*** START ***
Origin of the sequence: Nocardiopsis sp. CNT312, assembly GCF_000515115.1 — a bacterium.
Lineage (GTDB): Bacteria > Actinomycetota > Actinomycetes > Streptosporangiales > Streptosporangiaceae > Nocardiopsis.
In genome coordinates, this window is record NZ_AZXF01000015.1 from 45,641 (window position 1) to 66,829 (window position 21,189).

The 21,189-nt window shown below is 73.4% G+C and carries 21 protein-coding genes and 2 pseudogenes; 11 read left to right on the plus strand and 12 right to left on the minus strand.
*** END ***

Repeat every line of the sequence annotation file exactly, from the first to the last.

Origin of the sequence: Nocardiopsis sp. CNT312, assembly GCF_000515115.1 — a bacterium.
Lineage (GTDB): Bacteria > Actinomycetota > Actinomycetes > Streptosporangiales > Streptosporangiaceae > Nocardiopsis.
In genome coordinates, this window is record NZ_AZXF01000015.1 from 45,641 (window position 1) to 66,829 (window position 21,189).

The 21,189-nt window shown below is 73.4% G+C and carries 21 protein-coding genes and 2 pseudogenes; 11 read left to right on the plus strand and 12 right to left on the minus strand.